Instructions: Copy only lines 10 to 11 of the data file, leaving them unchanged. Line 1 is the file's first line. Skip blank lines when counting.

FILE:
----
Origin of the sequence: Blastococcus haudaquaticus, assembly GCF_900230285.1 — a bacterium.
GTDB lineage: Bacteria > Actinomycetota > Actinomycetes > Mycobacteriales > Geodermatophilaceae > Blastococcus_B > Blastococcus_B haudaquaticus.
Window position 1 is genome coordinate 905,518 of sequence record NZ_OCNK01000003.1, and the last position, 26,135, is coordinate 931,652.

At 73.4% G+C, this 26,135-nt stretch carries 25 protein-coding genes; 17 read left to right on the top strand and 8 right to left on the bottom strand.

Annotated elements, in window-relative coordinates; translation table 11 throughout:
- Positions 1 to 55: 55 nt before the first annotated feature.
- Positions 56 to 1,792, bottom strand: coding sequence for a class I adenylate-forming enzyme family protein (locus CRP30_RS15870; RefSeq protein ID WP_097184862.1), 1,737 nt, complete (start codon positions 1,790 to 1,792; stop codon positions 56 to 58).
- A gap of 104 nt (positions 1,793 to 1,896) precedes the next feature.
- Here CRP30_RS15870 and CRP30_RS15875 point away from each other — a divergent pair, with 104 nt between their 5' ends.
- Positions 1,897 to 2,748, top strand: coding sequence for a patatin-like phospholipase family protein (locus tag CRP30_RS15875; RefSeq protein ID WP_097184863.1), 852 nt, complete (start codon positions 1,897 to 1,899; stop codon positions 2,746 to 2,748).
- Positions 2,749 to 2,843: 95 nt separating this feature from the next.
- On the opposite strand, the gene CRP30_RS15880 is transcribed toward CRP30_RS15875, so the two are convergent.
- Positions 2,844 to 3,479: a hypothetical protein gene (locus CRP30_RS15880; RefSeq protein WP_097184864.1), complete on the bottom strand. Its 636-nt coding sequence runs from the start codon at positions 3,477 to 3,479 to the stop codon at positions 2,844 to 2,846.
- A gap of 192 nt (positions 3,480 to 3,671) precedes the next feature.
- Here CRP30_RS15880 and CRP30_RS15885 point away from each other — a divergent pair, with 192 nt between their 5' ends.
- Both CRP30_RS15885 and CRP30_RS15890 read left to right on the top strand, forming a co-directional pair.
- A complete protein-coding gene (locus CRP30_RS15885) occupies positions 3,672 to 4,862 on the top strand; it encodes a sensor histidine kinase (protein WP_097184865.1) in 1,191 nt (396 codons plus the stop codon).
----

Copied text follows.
- Positions 1,897 to 2,748, top strand: coding sequence for a patatin-like phospholipase family protein (locus tag CRP30_RS15875; RefSeq protein ID WP_097184863.1), 852 nt, complete (start codon positions 1,897 to 1,899; stop codon positions 2,746 to 2,748).
- Positions 2,749 to 2,843: 95 nt separating this feature from the next.